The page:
array_map(fn ($a) => [$a->getName(), $a->getArguments()], $attributes);
[
  ["stdClass", []],
  ["SomeNonexistentClass", []],
  ["SomeNonexistentClass", ["you can even pass in arguments"]],
]

We're still good! The problems finally surface when we try to instantiate them:

array_map(function ($a) {
  try {
    return $a->newInstance();
  } catch (Throwable $e) {
    return $e->getMessage();
  }
}, $attributes);
[
  "Attempting to use non-attribute class "stdClass" as attribute",
  "Attribute class "SomeNonexistentClass" not found",
  "Attribute class "SomeNonexistentClass" not found",
]

So why did PHP let us get this far? The first reason is that the atttribute syntax re-purposes an old PHP syntax, so it had to be non-breaking. PHP's commenting style is //, but it also supports #, so when attributes were introduced, they needed to do nothing by default; otherwise, if the compiler tried to validate that the attribute class actually existed, older PHP code might start crashing.

A more significant reason is that attributes are purely static code. They are meant to be used as markers or holders of metadata for other entities like functions and objects, so they do nothing until some consumer who's interested in that metadata actively requests it.

A third (and definitely the main) reason is that attributes aren't required to be classes. I thought they were, but while writing this, I noticed the doc says it (literally the first sentence): "While not strictly required it is recommended to create an actual class for every attribute." I'd read that before but didn't understand it.😅 Now I realize what it means: you can use anything as an attribute. It doesn't have to be a class, as long as the consumer isn't trying to instantiate it. So the first set of examples was fine.

In essence, attributes are a sort of standardized format for specifying metadata, along with inbuilt parsing via the Reflection API. So packages no longer need to define their own custom formats and parsers for docblock tags. They can simply use attributes, even if they aren't actual classes. Cool!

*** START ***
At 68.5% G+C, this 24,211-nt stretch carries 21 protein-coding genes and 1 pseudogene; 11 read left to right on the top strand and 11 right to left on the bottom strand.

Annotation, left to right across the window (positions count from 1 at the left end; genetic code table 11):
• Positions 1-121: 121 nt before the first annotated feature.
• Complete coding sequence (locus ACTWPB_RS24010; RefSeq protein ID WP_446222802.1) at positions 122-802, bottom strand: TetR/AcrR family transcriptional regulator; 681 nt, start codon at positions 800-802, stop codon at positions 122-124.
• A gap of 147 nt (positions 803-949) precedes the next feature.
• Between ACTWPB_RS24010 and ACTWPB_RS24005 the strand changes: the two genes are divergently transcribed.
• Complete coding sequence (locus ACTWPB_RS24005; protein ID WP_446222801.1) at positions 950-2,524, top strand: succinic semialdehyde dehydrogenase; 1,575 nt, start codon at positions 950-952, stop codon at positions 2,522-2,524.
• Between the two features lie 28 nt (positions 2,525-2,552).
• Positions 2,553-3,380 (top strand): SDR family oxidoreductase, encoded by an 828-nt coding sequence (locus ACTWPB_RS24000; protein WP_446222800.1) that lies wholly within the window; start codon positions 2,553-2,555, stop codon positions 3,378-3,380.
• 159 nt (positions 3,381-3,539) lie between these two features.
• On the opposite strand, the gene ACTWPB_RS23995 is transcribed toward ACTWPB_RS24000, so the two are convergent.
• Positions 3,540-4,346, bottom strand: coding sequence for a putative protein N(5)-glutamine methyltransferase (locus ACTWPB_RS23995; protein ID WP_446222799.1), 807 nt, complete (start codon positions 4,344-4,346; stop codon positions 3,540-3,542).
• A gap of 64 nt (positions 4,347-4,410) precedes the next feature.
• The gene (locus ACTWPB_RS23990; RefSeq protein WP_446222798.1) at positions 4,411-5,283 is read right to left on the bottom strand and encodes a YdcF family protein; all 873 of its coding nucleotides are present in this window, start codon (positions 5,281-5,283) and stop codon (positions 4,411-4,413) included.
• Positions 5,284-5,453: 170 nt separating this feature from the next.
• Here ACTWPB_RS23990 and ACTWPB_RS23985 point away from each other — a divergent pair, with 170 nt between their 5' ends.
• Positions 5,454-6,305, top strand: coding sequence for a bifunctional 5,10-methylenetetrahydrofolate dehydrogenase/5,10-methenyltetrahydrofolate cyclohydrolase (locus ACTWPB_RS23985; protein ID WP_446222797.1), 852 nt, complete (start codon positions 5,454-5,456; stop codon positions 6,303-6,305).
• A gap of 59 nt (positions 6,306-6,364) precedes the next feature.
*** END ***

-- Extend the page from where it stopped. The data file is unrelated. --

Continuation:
4. By default, reflection does not return attribute subclasses

The final thing I "discovered" (which, it turns out, is actually documented) is that the Reflection API's getAttributes() method, when given the name of an attribute class, will only return attributes matching that class name. So, in this case:

#[ChildAttribute]
function functionWithChild() {
}


$reflectionFunction = new ReflectionFunction('functionWithChild');
$attributes = $reflectionFunction->getAttributes(ParentAttribute::class);
print_r(array_map(fn ($a) => $a->getName(), $attributes));

...we always get an empty array, since the function doesn't have any ParentAttribute attributes.

But it turns out you can pass an argument that will tell it to include subclasses.

#[ChildAttribute]
function functionWithChild() {
}


$reflectionFunction = new ReflectionFunction('functionWithChild');
$attributes = $reflectionFunction->getAttributes(
  ParentAttribute::class, ReflectionAttribute::IS_INSTANCEOF
);
print_r(array_map(fn ($a) => $a->getName(), $attributes));

With this, you get ["ChildAttribute"]. And this works whether or not the ChildAttribute is marked with #[Attribute] or not. Don't ask me why.


All in all, I'm pretty impressed. I came in expecting to find bugs or UX gaps, but digging through this stuff has shown me how much thought the devs put into this feature.